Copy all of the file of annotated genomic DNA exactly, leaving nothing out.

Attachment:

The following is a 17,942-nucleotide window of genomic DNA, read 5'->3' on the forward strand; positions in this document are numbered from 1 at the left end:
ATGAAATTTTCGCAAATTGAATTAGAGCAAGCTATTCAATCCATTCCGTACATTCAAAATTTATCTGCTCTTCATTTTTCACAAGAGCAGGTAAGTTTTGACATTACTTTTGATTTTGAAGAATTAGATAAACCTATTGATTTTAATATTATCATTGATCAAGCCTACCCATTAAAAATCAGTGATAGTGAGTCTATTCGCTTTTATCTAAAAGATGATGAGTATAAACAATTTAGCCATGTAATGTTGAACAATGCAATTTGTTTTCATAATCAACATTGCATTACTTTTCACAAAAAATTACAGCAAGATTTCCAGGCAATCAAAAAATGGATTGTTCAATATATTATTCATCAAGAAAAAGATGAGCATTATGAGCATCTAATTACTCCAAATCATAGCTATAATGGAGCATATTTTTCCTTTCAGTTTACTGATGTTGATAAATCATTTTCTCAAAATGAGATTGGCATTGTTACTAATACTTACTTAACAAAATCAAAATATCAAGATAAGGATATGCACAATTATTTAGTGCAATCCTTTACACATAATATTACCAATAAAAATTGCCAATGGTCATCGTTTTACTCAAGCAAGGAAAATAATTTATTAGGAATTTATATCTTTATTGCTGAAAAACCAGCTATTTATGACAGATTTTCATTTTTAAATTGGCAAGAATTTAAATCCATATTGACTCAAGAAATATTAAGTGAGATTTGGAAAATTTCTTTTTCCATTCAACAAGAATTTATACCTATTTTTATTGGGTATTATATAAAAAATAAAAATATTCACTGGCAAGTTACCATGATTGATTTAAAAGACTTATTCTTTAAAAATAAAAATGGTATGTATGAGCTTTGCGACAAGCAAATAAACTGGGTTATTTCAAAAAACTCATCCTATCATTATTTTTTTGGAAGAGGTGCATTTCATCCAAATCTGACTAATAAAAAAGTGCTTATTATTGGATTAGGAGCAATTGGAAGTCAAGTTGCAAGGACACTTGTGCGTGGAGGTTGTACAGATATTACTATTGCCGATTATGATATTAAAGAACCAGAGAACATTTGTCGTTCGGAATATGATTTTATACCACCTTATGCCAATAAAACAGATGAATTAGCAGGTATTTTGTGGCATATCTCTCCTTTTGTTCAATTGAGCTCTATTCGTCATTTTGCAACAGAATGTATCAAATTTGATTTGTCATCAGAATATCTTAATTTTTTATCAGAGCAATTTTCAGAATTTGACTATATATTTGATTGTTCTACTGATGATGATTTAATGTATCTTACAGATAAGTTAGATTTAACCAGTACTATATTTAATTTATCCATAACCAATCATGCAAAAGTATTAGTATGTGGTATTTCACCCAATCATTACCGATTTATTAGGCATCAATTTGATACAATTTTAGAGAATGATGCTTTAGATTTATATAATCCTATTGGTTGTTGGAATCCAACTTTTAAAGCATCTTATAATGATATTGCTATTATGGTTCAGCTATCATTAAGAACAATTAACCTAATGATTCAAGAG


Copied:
The following is a 17,942-nucleotide window of genomic DNA, read 5'->3' on the forward strand; positions in this document are numbered from 1 at the left end:
ATGAAATTTTCGCAAATTGAATTAGAGCAAGCTATTCAATCCATTCCGTACATTCAAAATTTATCTGCTCTTCATTTTTCACAAGAGCAGGTAAGTTTTGACATTACTTTTGATTTTGAAGAATTAGATAAACCTATTGATTTTAATATTATCATTGATCAAGCCTACCCATTAAAAATCAGTGATAGTGAGTCTATTCGCTTTTATCTAAAAGATGATGAGTATAAACAATTTAGCCATGTAATGTTGAACAATGCAATTTGTTTTCATAATCAACATTGCATTACTTTTCACAAAAAATTACAGCAAGATTTCCAGGCAATCAAAAAATGGATTGTTCAATATATTATTCATCAAGAAAAAGATGAGCATTATGAGCATCTAATTACTCCAAATCATAGCTATAATGGAGCATATTTTTCCTTTCAGTTTACTGATGTTGATAAATCATTTTCTCAAAATGAGATTGGCATTGTTACTAATACTTACTTAACAAAATCAAAATATCAAGATAAGGATATGCACAATTATTTAGTGCAATCCTTTACACATAATATTACCAATAAAAATTGCCAATGGTCATCGTTTTACTCAAGCAAGGAAAATAATTTATTAGGAATTTATATCTTTATTGCTGAAAAACCAGCTATTTATGACAGATTTTCATTTTTAAATTGGCAAGAATTTAAATCCATATTGACTCAAGAAATATTAAGTGAGATTTGGAAAATTTCTTTTTCCATTCAACAAGAATTTATACCTATTTTTATTGGGTATTATATAAAAAATAAAAATATTCACTGGCAAGTTACCATGATTGATTTAAAAGACTTATTCTTTAAAAATAAAAATGGTATGTATGAGCTTTGCGACAAGCAAATAAACTGGGTTATTTCAAAAAACTCATCCTATCATTATTTTTTTGGAAGAGGTGCATTTCATCCAAATCTGACTAATAAAAAAGTGCTTATTATTGGATTAGGAGCAATTGGAAGTCAAGTTGCAAGGACACTTGTGCGTGGAGGTTGTACAGATATTACTATTGCCGATTATGATATTAAAGAACCAGAGAACATTTGTCGTTCGGAATATGATTTTATACCACCTTATGCCAATAAAACAGATGAATTAGCAGGTATTTTGTGGCATATCTCTCCTTTTGTTCAATTGAGCTCTATTCGTCATTTTGCAACAGAATGTATCAAATTTGATTTGTCATCAGAATATCTTAATTTTTTATCAGAGCAATTTTCAGAATTTGACTATATATTTGATTGTTCTACTGATGATGATTTAATGTATCTTACAGATAAGTTAGATTTAACCAGTACTATATTTAATTTATCCATAACCAATCATGCAAAAGTATTAGTATGTGGTATTTCACCCAATCATTACCGATTTATTAGGCATCAATTTGATACAATTTTAGAGAATGATGCTTTAGATTTATATAATCCTATTGGTTGTTGGAATCCAACTTTTAAAGCATCTTATAATGATATTGCTATTATGGTTCAGCTATCATTAAGAACAATTAACCTAATGATTCAAGAG